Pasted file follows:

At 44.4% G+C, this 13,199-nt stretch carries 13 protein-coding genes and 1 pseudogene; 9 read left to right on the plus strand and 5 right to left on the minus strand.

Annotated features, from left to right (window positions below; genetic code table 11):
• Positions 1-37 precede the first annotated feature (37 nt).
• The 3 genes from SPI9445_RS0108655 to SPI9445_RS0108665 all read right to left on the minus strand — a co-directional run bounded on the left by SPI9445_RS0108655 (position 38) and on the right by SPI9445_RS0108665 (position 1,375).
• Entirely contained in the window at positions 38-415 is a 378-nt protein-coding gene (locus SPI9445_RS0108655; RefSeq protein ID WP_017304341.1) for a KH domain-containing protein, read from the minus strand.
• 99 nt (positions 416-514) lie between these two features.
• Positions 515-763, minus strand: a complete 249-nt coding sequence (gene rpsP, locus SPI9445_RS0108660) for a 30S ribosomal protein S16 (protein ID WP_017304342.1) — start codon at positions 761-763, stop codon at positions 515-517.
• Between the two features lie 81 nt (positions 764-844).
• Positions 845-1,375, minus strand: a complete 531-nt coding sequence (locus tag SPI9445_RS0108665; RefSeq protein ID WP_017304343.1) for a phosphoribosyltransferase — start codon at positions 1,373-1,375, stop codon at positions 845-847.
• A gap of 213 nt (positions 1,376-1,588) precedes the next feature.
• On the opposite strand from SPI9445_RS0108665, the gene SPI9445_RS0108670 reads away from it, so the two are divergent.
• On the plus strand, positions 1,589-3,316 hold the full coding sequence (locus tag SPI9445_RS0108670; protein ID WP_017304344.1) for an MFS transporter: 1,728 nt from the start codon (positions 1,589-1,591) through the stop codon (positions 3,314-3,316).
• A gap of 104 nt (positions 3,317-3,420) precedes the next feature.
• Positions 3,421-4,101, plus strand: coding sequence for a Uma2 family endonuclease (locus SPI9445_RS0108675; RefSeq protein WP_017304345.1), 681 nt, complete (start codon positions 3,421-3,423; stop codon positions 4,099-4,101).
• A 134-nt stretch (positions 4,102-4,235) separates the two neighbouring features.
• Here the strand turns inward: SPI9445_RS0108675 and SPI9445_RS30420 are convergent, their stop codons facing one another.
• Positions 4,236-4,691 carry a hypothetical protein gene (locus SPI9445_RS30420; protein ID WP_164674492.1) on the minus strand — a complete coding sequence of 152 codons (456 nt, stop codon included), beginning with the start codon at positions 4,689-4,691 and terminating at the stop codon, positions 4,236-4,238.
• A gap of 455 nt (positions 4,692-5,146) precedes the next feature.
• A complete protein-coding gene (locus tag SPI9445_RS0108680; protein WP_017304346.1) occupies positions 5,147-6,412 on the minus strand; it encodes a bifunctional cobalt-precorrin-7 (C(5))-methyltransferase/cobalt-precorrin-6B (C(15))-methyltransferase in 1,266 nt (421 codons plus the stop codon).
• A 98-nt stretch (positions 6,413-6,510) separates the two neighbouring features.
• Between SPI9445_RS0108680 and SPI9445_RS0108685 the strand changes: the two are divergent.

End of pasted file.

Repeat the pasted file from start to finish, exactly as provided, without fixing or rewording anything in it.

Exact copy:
At 44.4% G+C, this 13,199-nt stretch carries 13 protein-coding genes and 1 pseudogene; 9 read left to right on the plus strand and 5 right to left on the minus strand.

Annotated features, from left to right (window positions below; genetic code table 11):
• Positions 1-37 precede the first annotated feature (37 nt).
• The 3 genes from SPI9445_RS0108655 to SPI9445_RS0108665 all read right to left on the minus strand — a co-directional run bounded on the left by SPI9445_RS0108655 (position 38) and on the right by SPI9445_RS0108665 (position 1,375).
• Entirely contained in the window at positions 38-415 is a 378-nt protein-coding gene (locus SPI9445_RS0108655; RefSeq protein ID WP_017304341.1) for a KH domain-containing protein, read from the minus strand.
• 99 nt (positions 416-514) lie between these two features.
• Positions 515-763, minus strand: a complete 249-nt coding sequence (gene rpsP, locus SPI9445_RS0108660) for a 30S ribosomal protein S16 (protein ID WP_017304342.1) — start codon at positions 761-763, stop codon at positions 515-517.
• Between the two features lie 81 nt (positions 764-844).
• Positions 845-1,375, minus strand: a complete 531-nt coding sequence (locus tag SPI9445_RS0108665; RefSeq protein ID WP_017304343.1) for a phosphoribosyltransferase — start codon at positions 1,373-1,375, stop codon at positions 845-847.
• A gap of 213 nt (positions 1,376-1,588) precedes the next feature.
• On the opposite strand from SPI9445_RS0108665, the gene SPI9445_RS0108670 reads away from it, so the two are divergent.
• On the plus strand, positions 1,589-3,316 hold the full coding sequence (locus tag SPI9445_RS0108670; protein ID WP_017304344.1) for an MFS transporter: 1,728 nt from the start codon (positions 1,589-1,591) through the stop codon (positions 3,314-3,316).
• A gap of 104 nt (positions 3,317-3,420) precedes the next feature.
• Positions 3,421-4,101, plus strand: coding sequence for a Uma2 family endonuclease (locus SPI9445_RS0108675; RefSeq protein WP_017304345.1), 681 nt, complete (start codon positions 3,421-3,423; stop codon positions 4,099-4,101).
• A 134-nt stretch (positions 4,102-4,235) separates the two neighbouring features.
• Here the strand turns inward: SPI9445_RS0108675 and SPI9445_RS30420 are convergent, their stop codons facing one another.
• Positions 4,236-4,691 carry a hypothetical protein gene (locus SPI9445_RS30420; protein ID WP_164674492.1) on the minus strand — a complete coding sequence of 152 codons (456 nt, stop codon included), beginning with the start codon at positions 4,689-4,691 and terminating at the stop codon, positions 4,236-4,238.
• A gap of 455 nt (positions 4,692-5,146) precedes the next feature.
• A complete protein-coding gene (locus tag SPI9445_RS0108680; protein WP_017304346.1) occupies positions 5,147-6,412 on the minus strand; it encodes a bifunctional cobalt-precorrin-7 (C(5))-methyltransferase/cobalt-precorrin-6B (C(15))-methyltransferase in 1,266 nt (421 codons plus the stop codon).
• A 98-nt stretch (positions 6,413-6,510) separates the two neighbouring features.
• Between SPI9445_RS0108680 and SPI9445_RS0108685 the strand changes: the two are divergent.